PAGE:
Leandra Medine to 'Step Back' From Man Repeller

"The team deserves a chance to show you what Man Repeller can be with me on the sidelines so I'm going to step back and let them show you."
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Following criticism over her company's lack of diversity and treatment of former Black and POC employees, Leandra Medine Cohen announced that she would "step back" from Man Repeller, the site she founded in 2010. 

In a message posted to her personal Instagram page late Wednesday, Medine wrote that "Man Repeller was founded to celebrate self expression in all of its forms but it has become clear that I've failed to deliver on this mission."

"The team deserves a chance to show you what Man Repeller can be with me on the sidelines so I'm going to step back and let them show you," her statement continued. "You were right — even though I've been able to write to intimately about every other experience of my life over the past decade, I've fallen short here. That's because this is more than just an exploration of my feelings. It's my ignorance. Ignorance is part of the problem. Separately, Man Repeller and I will be part of the solution. Much more to come."

On June 1, Man Repeller published a story by Medine titled "Where We Go From Here: A Message for the MR Community," in which she outlined ways the site pledged to amplify Black voices in the short-term and diversify its content in the long term. 

However, in the comments, many readers pointed to a longstanding lack of diversity not only in Man Repeller's output, but also, historically, on its staff. Some brought up how Crystal Anderson, the site's former operations manager and a regular contributor to the site, had been let go at the beginning of the Covid-19 pandemic, WWD reported. In a piece for Vox, a former POC employee speaking on condition of anonymity described "a culture of favoritism and cliquishness" at the company. 

A few days later, Medine shared a second piece, "I Owe You Better: A Commitment to the Future." 

"The letter I published on Monday provided an insufficient explanation for how I plan to change the way Man Repeller operates, but I did not adequately address the way that it already has operated," she wrote. "I did not yet have a true understanding of the pain that has been caused, which has held me and therefore this company back from living up to its promised expectation to help women to feel less alone and more understood. To celebrate your you-ness."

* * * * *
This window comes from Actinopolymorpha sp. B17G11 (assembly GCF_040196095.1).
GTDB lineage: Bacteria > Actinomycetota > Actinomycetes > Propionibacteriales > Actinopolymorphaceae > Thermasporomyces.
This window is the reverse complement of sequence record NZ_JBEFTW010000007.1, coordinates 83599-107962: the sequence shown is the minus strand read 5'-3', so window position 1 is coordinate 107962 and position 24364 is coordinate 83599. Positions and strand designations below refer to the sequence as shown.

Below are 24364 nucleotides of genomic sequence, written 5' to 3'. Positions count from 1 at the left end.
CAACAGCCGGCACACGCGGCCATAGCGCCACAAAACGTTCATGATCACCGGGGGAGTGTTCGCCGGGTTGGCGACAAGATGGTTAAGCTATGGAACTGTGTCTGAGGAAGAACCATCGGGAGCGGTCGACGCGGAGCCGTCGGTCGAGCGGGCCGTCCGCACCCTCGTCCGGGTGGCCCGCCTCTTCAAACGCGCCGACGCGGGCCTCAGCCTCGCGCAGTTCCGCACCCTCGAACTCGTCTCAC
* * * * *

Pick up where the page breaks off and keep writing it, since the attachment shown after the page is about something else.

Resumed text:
Man Repeller would hire "a diversity and inclusion specialist" to conduct an audit the company, Medine said. She would speak with current and former employees about their experiences working at the company, after some alleged an exclusionary work environment with little diversity. "Getting this right is a crucial step in a long process. I owe you better," Medine noted. "And I hope that this is the beginning of my chance to offer meaningful repair."

Still, commenters on the post and on social media continued to express disappointment in the disconnect between Man Repeller's mission to celebrate individually and the reality of what they were publishing, which they felt catered specifically to an audience of white, wealthy cisgender women.

What Medine's involvement in Man Repeller will be like moving forward — and whether she'll have any input on its editorial content or its management — is still unknown.

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